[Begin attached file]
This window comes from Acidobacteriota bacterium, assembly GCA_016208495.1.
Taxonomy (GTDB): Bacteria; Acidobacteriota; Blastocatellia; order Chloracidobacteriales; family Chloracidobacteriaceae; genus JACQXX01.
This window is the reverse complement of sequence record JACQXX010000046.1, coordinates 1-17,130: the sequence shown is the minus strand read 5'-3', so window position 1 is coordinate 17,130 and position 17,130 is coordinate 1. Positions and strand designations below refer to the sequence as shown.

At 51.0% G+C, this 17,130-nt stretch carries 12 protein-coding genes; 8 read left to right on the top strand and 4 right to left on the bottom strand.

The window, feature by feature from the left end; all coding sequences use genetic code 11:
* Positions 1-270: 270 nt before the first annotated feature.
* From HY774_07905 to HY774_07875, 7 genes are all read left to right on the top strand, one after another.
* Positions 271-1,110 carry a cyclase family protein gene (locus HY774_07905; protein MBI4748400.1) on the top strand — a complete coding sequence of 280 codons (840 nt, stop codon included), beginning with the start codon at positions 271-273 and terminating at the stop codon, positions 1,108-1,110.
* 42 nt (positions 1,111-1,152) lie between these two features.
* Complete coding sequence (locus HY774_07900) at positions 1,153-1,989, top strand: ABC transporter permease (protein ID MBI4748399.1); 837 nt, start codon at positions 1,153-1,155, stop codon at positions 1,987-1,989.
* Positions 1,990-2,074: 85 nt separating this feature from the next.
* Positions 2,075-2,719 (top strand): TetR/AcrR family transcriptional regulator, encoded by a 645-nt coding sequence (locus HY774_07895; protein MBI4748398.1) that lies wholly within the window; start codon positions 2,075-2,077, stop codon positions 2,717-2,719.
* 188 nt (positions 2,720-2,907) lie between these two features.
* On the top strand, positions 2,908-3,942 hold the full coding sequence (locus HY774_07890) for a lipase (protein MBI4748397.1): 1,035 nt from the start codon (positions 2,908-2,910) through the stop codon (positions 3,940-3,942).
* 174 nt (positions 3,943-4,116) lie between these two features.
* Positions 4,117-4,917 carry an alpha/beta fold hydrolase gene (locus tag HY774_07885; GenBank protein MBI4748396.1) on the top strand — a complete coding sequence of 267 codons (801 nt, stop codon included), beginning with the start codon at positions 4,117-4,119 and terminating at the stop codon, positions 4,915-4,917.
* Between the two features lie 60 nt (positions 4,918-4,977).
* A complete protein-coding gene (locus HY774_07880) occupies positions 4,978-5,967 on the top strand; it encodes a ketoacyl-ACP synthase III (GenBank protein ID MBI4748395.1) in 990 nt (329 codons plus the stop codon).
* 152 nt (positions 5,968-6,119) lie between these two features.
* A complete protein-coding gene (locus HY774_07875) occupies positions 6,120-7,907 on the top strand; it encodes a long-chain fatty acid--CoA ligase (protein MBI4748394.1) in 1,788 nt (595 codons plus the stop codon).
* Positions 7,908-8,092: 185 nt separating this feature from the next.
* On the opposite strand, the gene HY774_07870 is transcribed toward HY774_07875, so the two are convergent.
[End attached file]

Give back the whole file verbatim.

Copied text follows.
This window comes from Acidobacteriota bacterium, assembly GCA_016208495.1.
Taxonomy (GTDB): Bacteria; Acidobacteriota; Blastocatellia; order Chloracidobacteriales; family Chloracidobacteriaceae; genus JACQXX01.
This window is the reverse complement of sequence record JACQXX010000046.1, coordinates 1-17,130: the sequence shown is the minus strand read 5'-3', so window position 1 is coordinate 17,130 and position 17,130 is coordinate 1. Positions and strand designations below refer to the sequence as shown.

At 51.0% G+C, this 17,130-nt stretch carries 12 protein-coding genes; 8 read left to right on the top strand and 4 right to left on the bottom strand.

The window, feature by feature from the left end; all coding sequences use genetic code 11:
* Positions 1-270: 270 nt before the first annotated feature.
* From HY774_07905 to HY774_07875, 7 genes are all read left to right on the top strand, one after another.
* Positions 271-1,110 carry a cyclase family protein gene (locus HY774_07905; protein MBI4748400.1) on the top strand — a complete coding sequence of 280 codons (840 nt, stop codon included), beginning with the start codon at positions 271-273 and terminating at the stop codon, positions 1,108-1,110.
* 42 nt (positions 1,111-1,152) lie between these two features.
* Complete coding sequence (locus HY774_07900) at positions 1,153-1,989, top strand: ABC transporter permease (protein ID MBI4748399.1); 837 nt, start codon at positions 1,153-1,155, stop codon at positions 1,987-1,989.
* Positions 1,990-2,074: 85 nt separating this feature from the next.
* Positions 2,075-2,719 (top strand): TetR/AcrR family transcriptional regulator, encoded by a 645-nt coding sequence (locus HY774_07895; protein MBI4748398.1) that lies wholly within the window; start codon positions 2,075-2,077, stop codon positions 2,717-2,719.
* 188 nt (positions 2,720-2,907) lie between these two features.
* On the top strand, positions 2,908-3,942 hold the full coding sequence (locus HY774_07890) for a lipase (protein MBI4748397.1): 1,035 nt from the start codon (positions 2,908-2,910) through the stop codon (positions 3,940-3,942).
* 174 nt (positions 3,943-4,116) lie between these two features.
* Positions 4,117-4,917 carry an alpha/beta fold hydrolase gene (locus tag HY774_07885; GenBank protein MBI4748396.1) on the top strand — a complete coding sequence of 267 codons (801 nt, stop codon included), beginning with the start codon at positions 4,117-4,119 and terminating at the stop codon, positions 4,915-4,917.
* Between the two features lie 60 nt (positions 4,918-4,977).
* A complete protein-coding gene (locus HY774_07880) occupies positions 4,978-5,967 on the top strand; it encodes a ketoacyl-ACP synthase III (GenBank protein ID MBI4748395.1) in 990 nt (329 codons plus the stop codon).
* 152 nt (positions 5,968-6,119) lie between these two features.
* A complete protein-coding gene (locus HY774_07875) occupies positions 6,120-7,907 on the top strand; it encodes a long-chain fatty acid--CoA ligase (protein MBI4748394.1) in 1,788 nt (595 codons plus the stop codon).
* Positions 7,908-8,092: 185 nt separating this feature from the next.
* On the opposite strand, the gene HY774_07870 is transcribed toward HY774_07875, so the two are convergent.